Almost all of France is now under some level of water restrictions and in many communes tap water has been rationed or even cut off altogether as supplies run dry.
The climate crisis-linked drought – intensified by an unusually hot summer – has dried out many subterranean water supplies, but the country’s rivers are also affected.
From the Loire to the Dordogne, rivers are slowing to a trickle – as this aerial video from French TV channel LCI shows.
La Loire, this well-known French river with all the famous castles on its shores.
— Mélanie Vogel (@Melanie_Vogel_) August 7, 2022
The River Loire today, Loireauxence, Loire-Atlantique, France 🇫🇷 pic.twitter.com/eztDQLezVZ
— Desomag (@Desomag) August 10, 2022
The ever-shrinking Dordogne. At puddle-depth in many places. Sorry, didn’t intend to write depressing doom-laden tweet! Still looks beautiful though. Bonne journée ! pic.twitter.com/iL5ULrCH37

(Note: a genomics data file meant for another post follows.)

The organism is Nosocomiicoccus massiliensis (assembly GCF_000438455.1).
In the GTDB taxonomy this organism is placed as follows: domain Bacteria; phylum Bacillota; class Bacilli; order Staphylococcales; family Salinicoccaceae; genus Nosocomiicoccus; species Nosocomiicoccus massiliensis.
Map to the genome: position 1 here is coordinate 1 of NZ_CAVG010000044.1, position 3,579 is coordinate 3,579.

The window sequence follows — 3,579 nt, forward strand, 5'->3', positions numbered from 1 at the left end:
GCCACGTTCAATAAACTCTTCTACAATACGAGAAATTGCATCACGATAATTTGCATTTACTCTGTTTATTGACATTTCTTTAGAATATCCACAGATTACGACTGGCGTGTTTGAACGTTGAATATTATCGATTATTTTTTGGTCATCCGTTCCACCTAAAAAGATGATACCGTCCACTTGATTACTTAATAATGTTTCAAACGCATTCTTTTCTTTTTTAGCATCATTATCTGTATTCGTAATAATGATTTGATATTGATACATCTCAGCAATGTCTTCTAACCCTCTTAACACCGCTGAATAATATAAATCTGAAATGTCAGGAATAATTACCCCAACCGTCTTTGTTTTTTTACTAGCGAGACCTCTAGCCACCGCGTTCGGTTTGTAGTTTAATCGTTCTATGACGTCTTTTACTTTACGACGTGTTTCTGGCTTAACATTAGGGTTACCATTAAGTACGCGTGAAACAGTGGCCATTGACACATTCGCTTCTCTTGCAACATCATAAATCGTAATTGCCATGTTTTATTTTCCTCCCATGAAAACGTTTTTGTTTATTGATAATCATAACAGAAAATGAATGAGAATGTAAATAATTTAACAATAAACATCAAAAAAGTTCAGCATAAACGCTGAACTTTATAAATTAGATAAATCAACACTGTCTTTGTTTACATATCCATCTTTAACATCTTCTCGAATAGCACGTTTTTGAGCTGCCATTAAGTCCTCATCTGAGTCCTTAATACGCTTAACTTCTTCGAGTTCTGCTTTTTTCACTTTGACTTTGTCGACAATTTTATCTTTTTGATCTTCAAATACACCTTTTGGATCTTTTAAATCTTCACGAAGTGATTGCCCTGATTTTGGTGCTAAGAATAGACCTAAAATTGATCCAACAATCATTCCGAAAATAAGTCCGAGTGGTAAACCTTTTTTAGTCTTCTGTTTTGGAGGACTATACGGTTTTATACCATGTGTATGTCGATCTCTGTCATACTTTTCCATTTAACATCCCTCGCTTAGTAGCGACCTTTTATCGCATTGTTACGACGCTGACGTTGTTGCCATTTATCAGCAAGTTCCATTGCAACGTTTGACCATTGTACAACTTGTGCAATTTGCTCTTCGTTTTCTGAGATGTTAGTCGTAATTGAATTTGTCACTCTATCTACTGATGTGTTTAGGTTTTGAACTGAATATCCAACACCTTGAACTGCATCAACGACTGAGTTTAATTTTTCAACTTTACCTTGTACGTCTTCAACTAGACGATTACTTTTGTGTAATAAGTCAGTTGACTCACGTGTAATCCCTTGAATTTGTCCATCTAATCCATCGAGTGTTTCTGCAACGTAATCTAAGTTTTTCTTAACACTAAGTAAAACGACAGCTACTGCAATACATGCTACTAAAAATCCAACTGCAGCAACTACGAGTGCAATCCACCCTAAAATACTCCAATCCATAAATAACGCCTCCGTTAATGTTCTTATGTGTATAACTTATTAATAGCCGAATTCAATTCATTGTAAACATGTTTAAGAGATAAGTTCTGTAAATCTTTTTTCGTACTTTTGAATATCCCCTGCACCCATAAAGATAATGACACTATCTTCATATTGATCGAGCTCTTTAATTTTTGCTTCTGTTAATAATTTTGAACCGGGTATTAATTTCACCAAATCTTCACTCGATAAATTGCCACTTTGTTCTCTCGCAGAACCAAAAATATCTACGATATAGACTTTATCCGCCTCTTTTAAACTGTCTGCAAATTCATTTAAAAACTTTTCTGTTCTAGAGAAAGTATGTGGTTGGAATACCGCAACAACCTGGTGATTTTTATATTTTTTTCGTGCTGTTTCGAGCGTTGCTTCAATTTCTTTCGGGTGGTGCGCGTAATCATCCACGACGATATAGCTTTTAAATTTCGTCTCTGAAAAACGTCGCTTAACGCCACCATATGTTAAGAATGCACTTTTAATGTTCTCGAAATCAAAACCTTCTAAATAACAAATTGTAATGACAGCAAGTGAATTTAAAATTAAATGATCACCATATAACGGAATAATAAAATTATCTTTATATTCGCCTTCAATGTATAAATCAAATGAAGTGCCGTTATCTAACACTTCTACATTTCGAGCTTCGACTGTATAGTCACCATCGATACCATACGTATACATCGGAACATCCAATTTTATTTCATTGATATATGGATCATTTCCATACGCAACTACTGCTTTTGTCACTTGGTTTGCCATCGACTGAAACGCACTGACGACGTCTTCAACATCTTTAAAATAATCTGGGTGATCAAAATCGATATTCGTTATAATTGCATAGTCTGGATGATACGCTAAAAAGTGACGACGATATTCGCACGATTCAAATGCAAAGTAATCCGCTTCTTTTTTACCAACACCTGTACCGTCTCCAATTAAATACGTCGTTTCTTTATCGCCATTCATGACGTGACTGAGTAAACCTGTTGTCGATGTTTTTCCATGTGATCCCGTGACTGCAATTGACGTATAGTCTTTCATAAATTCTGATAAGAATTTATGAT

— Franglaise (@frangla) August 11, 2022
Across France many lakes have also virtually dried up, while reservoirs are at a perilously low level.
In inland areas, many lakes have ‘beaches’ that serve as leisure attractions for locals who are too far away for day-trips to the sea – complete with sun-beds, bars, cafés and souvenir stalls.
Some lake beaches have been forced to close because of the lack of water.
Marshland has also dried out, threatening wildlife and also the livelihood of France’s artisan salt-makers, who produce fleur de sel from salt marshes around the French coastline.
These scenes have been repeated across Europe, including in Italy where the Po river has dried up and Germany where the Rhine – which carried a huge amount of freight traffic in normal times – is perilously low and has had to restrict shipping.